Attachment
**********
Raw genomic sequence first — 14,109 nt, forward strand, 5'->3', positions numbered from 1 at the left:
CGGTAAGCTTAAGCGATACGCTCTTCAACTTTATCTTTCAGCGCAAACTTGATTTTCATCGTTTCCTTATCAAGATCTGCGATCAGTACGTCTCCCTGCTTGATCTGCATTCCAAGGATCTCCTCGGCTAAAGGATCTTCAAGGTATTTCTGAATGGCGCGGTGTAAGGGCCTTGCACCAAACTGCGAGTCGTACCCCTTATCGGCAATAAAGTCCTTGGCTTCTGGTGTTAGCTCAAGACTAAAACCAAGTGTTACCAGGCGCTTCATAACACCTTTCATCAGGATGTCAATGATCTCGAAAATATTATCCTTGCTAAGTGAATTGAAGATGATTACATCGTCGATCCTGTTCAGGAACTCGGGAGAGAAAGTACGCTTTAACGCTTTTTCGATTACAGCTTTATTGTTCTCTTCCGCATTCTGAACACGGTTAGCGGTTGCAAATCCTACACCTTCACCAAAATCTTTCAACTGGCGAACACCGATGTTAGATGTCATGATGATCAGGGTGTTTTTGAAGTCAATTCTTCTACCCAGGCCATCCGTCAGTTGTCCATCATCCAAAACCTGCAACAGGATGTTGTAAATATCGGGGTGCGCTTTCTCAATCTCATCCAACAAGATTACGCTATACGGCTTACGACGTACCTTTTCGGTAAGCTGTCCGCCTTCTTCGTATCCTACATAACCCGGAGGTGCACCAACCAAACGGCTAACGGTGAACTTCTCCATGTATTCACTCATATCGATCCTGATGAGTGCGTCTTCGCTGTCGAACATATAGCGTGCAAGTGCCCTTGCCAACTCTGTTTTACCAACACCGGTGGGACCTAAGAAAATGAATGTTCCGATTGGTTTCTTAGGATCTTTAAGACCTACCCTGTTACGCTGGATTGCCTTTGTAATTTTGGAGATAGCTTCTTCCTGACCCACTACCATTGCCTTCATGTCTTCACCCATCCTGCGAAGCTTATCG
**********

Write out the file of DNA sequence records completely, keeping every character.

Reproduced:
Raw genomic sequence first — 14,109 nt, forward strand, 5'->3', positions numbered from 1 at the left:
CGGTAAGCTTAAGCGATACGCTCTTCAACTTTATCTTTCAGCGCAAACTTGATTTTCATCGTTTCCTTATCAAGATCTGCGATCAGTACGTCTCCCTGCTTGATCTGCATTCCAAGGATCTCCTCGGCTAAAGGATCTTCAAGGTATTTCTGAATGGCGCGGTGTAAGGGCCTTGCACCAAACTGCGAGTCGTACCCCTTATCGGCAATAAAGTCCTTGGCTTCTGGTGTTAGCTCAAGACTAAAACCAAGTGTTACCAGGCGCTTCATAACACCTTTCATCAGGATGTCAATGATCTCGAAAATATTATCCTTGCTAAGTGAATTGAAGATGATTACATCGTCGATCCTGTTCAGGAACTCGGGAGAGAAAGTACGCTTTAACGCTTTTTCGATTACAGCTTTATTGTTCTCTTCCGCATTCTGAACACGGTTAGCGGTTGCAAATCCTACACCTTCACCAAAATCTTTCAACTGGCGAACACCGATGTTAGATGTCATGATGATCAGGGTGTTTTTGAAGTCAATTCTTCTACCCAGGCCATCCGTCAGTTGTCCATCATCCAAAACCTGCAACAGGATGTTGTAAATATCGGGGTGCGCTTTCTCAATCTCATCCAACAAGATTACGCTATACGGCTTACGACGTACCTTTTCGGTAAGCTGTCCGCCTTCTTCGTATCCTACATAACCCGGAGGTGCACCAACCAAACGGCTAACGGTGAACTTCTCCATGTATTCACTCATATCGATCCTGATGAGTGCGTCTTCGCTGTCGAACATATAGCGTGCAAGTGCCCTTGCCAACTCTGTTTTACCAACACCGGTGGGACCTAAGAAAATGAATGTTCCGATTGGTTTCTTAGGATCTTTAAGACCTACCCTGTTACGCTGGATTGCCTTTGTAATTTTGGAGATAGCTTCTTCCTGACCCACTACCATTGCCTTCATGTCTTCACCCATCCTGCGAAGCTTATCG